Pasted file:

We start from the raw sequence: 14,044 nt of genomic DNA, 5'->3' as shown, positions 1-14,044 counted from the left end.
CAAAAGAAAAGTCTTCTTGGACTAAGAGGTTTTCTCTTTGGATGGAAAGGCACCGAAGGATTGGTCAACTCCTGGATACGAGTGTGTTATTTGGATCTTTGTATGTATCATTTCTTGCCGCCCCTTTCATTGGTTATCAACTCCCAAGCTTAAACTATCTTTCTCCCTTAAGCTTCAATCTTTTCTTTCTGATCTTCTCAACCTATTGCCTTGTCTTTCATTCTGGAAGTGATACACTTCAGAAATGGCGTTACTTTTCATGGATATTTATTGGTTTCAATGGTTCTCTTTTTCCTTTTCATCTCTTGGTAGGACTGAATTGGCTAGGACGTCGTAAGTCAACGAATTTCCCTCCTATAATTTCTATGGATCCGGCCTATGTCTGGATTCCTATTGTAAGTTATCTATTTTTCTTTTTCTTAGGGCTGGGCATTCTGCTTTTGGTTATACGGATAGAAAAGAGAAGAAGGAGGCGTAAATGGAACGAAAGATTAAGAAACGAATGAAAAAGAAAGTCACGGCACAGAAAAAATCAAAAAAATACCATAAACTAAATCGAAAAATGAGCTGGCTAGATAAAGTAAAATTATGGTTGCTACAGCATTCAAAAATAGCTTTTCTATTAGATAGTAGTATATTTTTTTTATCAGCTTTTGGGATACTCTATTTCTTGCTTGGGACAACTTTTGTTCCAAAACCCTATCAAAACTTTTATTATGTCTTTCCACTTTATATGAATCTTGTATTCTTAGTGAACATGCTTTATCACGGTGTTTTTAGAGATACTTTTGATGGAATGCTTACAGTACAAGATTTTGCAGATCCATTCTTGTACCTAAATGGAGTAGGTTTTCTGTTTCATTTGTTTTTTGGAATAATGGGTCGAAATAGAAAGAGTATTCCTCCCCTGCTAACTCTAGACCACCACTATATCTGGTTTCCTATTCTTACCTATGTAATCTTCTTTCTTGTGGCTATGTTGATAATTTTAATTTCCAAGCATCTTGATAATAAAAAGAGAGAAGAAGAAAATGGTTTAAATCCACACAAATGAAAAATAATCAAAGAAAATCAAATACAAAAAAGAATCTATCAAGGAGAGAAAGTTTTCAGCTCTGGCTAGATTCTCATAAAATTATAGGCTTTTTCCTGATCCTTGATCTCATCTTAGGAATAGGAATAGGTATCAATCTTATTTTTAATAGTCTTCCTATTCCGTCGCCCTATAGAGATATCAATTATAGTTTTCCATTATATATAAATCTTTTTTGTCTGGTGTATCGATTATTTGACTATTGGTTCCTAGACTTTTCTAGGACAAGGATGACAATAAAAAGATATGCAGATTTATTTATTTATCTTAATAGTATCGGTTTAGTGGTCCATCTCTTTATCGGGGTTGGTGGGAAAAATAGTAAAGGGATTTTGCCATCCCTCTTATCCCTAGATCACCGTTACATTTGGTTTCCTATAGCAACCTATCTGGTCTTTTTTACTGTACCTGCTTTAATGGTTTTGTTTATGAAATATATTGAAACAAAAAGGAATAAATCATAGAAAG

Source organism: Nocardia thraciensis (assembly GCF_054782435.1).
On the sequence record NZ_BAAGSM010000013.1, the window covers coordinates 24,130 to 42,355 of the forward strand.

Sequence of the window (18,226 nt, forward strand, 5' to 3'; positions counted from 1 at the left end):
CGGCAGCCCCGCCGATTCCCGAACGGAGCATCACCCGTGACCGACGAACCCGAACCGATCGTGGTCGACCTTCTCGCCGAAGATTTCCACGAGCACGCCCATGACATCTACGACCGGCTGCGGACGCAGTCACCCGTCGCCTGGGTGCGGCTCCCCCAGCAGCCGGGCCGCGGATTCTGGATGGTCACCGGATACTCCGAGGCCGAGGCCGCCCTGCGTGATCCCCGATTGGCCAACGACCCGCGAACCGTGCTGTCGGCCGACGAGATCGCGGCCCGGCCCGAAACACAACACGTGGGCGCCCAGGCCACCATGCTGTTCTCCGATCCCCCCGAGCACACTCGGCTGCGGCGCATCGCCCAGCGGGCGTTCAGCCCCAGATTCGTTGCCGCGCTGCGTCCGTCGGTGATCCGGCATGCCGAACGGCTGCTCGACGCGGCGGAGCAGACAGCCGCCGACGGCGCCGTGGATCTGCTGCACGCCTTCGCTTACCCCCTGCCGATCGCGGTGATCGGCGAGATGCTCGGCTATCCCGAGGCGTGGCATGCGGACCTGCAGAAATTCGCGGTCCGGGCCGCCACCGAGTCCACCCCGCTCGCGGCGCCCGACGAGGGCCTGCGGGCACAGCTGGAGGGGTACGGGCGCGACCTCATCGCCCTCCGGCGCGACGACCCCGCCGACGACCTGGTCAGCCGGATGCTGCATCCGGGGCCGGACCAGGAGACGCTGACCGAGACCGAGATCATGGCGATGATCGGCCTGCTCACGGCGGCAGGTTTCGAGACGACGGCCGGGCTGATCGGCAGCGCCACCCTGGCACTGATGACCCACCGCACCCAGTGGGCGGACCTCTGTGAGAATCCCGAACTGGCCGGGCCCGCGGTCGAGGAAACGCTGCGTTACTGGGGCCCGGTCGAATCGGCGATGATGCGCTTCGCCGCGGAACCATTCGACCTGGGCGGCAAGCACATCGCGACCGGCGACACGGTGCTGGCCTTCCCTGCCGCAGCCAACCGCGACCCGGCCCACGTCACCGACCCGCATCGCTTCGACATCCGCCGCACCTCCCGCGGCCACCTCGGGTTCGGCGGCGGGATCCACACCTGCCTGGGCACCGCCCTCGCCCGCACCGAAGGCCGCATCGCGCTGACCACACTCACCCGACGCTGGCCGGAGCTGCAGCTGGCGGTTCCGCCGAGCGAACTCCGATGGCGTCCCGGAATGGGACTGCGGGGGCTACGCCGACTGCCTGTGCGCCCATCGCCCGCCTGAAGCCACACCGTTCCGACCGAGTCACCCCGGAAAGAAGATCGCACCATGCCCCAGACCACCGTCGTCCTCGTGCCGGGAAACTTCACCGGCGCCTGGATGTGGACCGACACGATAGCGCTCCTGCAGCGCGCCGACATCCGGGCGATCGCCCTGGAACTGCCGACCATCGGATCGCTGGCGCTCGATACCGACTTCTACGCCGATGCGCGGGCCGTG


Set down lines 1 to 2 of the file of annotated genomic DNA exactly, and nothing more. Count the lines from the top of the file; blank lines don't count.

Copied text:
We start from the raw sequence: 14,044 nt of genomic DNA, 5'->3' as shown, positions 1-14,044 counted from the left end.
CAAAAGAAAAGTCTTCTTGGACTAAGAGGTTTTCTCTTTGGATGGAAAGGCACCGAAGGATTGGTCAACTCCTGGATACGAGTGTGTTATTTGGATCTTTGTATGTATCATTTCTTGCCGCCCCTTTCATTGGTTATCAACTCCCAAGCTTAAACTATCTTTCTCCCTTAAGCTTCAATCTTTTCTTTCTGATCTTCTCAACCTATTGCCTTGTCTTTCATTCTGGAAGTGATACACTTCAGAAATGGCGTTACTTTTCATGGATATTTATTGGTTTCAATGGTTCTCTTTTTCCTTTTCATCTCTTGGTAGGACTGAATTGGCTAGGACGTCGTAAGTCAACGAATTTCCCTCCTATAATTTCTATGGATCCGGCCTATGTCTGGATTCCTATTGTAAGTTATCTATTTTTCTTTTTCTTAGGGCTGGGCATTCTGCTTTTGGTTATACGGATAGAAAAGAGAAGAAGGAGGCGTAAATGGAACGAAAGATTAAGAAACGAATGAAAAAGAAAGTCACGGCACAGAAAAAATCAAAAAAATACCATAAACTAAATCGAAAAATGAGCTGGCTAGATAAAGTAAAATTATGGTTGCTACAGCATTCAAAAATAGCTTTTCTATTAGATAGTAGTATATTTTTTTTATCAGCTTTTGGGATACTCTATTTCTTGCTTGGGACAACTTTTGTTCCAAAACCCTATCAAAACTTTTATTATGTCTTTCCACTTTATATGAATCTTGTATTCTTAGTGAACATGCTTTATCACGGTGTTTTTAGAGATACTTTTGATGGAATGCTTACAGTACAAGATTTTGCAGATCCATTCTTGTACCTAAATGGAGTAGGTTTTCTGTTTCATTTGTTTTTTGGAATAATGGGTCGAAATAGAAAGAGTATTCCTCCCCTGCTAACTCTAGACCACCACTATATCTGGTTTCCTATTCTTACCTATGTAATCTTCTTTCTTGTGGCTATGTTGATAATTTTAATTTCCAAGCATCTTGATAATAAAAAGAGAGAAGAAGAAAATGGTTTAAATCCACACAAATGAAAAATAATCAAAGAAAATCAAATACAAAAAAGAATCTATCAAGGAGAGAAAGTTTTCAGCTCTGGCTAGATTCTCATAAAATTATAGGCTTTTTCCTGATCCTTGATCTCATCTTAGGAATAGGAATAGGTATCAATCTTATTTTTAATAGTCTTCCTATTCCGTCGCCCTATAGAGATATCAATTATAGTTTTCCATTATATATAAATCTTTTTTGTCTGGTGTATCGATTATTTGACTATTGGTTCCTAGACTTTTCTAGGACAAGGATGACAATAAAAAGATATGCAGATTTATTTATTTATCTTAATAGTATCGGTTTAGTGGTCCATCTCTTTATCGGGGTTGGTGGGAAAAATAGTAAAGGGATTTTGCCATCCCTCTTATCCCTAGATCACCGTTACATTTGGTTTCCTATAGCAACCTATCTGGTCTTTTTTACTGTACCTGCTTTAATGGTTTTGTTTATGAAATATATTGAAACAAAAAGGAATAAATCATAGAAAG